More so than any other film up for consideration, Summer of 84 is especially reliant on its plot beats, story twists, and subversions of expectations and tropes to succeed. Further, the movie is quiet about what it’s up to, subtly building toward a third act that hits with a ton of force. It’s a fiercely rewarding mystery with a devastating finish, and Leslie & Smith’s script provides the elements that make it shine.

Best Director

The director is the one who is ultimately held responsible if a movie is completed as a disastrous mess, so it’s fair they get the credit when it turns out great. The best generally exhibit a blend of vision, control, and resourcefulness, and this year, these were our favorites:

2nd Runner-Up: Panos Cosmatos – Mandy

1st Runner-Up: John Krasinski – A Quiet Place

Best: Paul Urkijo Alijo – Errementari: The Blacksmith and the Devil

While fans are gushing over the fantastic debut feature of Herediary creator Ari Astor (who I had at 3rd runner-up), this phenomenal first film from Basque writer/director Alijo has gone sadly overlooked. Visually stunning and thematically strong with an engaging story and strong performances throughout, Alijo conjures comparisons to filmmakers like Guillermo del Toro and Terry Gilliam while establishing a unique tone that is decidedly his own, and for that, he takes the top spot here.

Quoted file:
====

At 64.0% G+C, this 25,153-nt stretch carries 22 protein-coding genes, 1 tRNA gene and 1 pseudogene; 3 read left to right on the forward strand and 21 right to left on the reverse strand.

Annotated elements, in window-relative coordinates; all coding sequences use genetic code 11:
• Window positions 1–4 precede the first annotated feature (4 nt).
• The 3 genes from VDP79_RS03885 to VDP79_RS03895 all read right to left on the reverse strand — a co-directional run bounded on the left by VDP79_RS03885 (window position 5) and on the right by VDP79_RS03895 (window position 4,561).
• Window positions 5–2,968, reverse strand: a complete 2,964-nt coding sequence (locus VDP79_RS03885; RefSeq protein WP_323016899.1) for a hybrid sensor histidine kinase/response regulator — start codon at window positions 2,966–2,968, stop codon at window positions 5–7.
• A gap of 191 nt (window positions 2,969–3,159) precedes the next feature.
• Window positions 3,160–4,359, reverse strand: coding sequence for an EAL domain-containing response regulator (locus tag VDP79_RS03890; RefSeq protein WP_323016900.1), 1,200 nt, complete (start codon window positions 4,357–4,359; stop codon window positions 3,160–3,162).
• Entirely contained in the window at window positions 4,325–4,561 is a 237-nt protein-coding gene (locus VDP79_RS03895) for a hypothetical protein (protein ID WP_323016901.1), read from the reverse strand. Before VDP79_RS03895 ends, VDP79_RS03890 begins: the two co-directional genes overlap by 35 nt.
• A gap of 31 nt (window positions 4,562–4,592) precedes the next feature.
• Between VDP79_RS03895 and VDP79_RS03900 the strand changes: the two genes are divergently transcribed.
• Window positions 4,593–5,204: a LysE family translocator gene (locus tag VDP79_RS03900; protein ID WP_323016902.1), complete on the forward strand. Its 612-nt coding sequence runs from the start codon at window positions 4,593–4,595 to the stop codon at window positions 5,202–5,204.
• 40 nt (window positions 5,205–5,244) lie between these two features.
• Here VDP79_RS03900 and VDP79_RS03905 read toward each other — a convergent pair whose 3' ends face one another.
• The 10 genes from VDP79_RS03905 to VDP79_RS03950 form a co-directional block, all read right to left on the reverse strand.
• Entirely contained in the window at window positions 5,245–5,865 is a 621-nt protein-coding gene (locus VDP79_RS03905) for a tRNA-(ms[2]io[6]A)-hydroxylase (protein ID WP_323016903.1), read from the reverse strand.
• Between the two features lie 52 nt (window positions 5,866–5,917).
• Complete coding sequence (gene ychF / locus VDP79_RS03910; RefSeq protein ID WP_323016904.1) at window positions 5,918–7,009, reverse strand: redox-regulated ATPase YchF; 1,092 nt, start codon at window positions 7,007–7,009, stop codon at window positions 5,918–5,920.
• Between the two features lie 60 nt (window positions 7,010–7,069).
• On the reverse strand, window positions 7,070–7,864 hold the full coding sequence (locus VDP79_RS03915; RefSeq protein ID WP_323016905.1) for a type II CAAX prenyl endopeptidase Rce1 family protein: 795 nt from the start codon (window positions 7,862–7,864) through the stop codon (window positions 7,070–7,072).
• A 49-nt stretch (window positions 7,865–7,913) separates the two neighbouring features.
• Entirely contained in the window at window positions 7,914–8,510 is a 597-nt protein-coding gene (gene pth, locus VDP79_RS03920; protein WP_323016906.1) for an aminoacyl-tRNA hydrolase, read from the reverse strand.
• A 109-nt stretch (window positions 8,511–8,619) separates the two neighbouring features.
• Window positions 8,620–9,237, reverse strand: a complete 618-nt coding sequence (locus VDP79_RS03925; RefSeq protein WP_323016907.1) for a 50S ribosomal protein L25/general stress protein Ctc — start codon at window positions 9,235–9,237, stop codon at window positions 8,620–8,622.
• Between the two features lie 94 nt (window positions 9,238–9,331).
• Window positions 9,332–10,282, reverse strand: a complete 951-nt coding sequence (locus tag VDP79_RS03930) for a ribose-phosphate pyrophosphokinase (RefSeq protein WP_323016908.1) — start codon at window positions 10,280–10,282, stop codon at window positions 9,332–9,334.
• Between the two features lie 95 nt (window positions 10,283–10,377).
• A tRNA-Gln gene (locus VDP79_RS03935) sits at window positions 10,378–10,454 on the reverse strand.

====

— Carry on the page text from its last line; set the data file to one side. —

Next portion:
Best Youth Performance

You might not realize just how many roles there are for children in the horror genre until you start counting. There’s a lot, and that makes sense too. Children in peril is a fast way to engage an audience when you want to scare or unsettle them, and evil children are even more effective. Also, increasingly, horror is more closely examining parental relationships as well. As such, there was actually a lot of competition here.

2nd Runner-up: Charlie Tacker – The Witch in the Window

1st Runner-up: Simone Landers – Cargo

Best: Savannah Liles – Prodigy

Liles’ performance as sociopathic super-genius Ellie – a child so dangerous that she is held in restraints and treated with terror in a highly classified government facility – is the glue that holds this whole movie together. Largely dialogue-driven, her battle of wits with unorthodox psychiatrist Fonda, played by Richard Neil whose performance is very solid as well, makes for a surprisingly riveting film.

From here on out, the rest of the categories are pretty self-explanatory.

Best Supporting Actor

2nd Runner-up: Rich Sommer – Summer of 84

1st Runner-up: Linus Roache – Mandy

Best: Eneko Sagardoy – Errementari: The Blacksmith and the Devil

As captive demon Sartael, Sagardoy brings the complex and mischievous imp to charismatic life – portraying a conflicted antagonist that is torn between a sense of hellish duty, resentment for his failures and resulting captivity, and a desire to simply be free of it all. With his piteous obligation to responsibility paired with a lack of enthusiastic conviction to see it through, rarely has a demon been as readily relatable as his.

Best Supporting Actress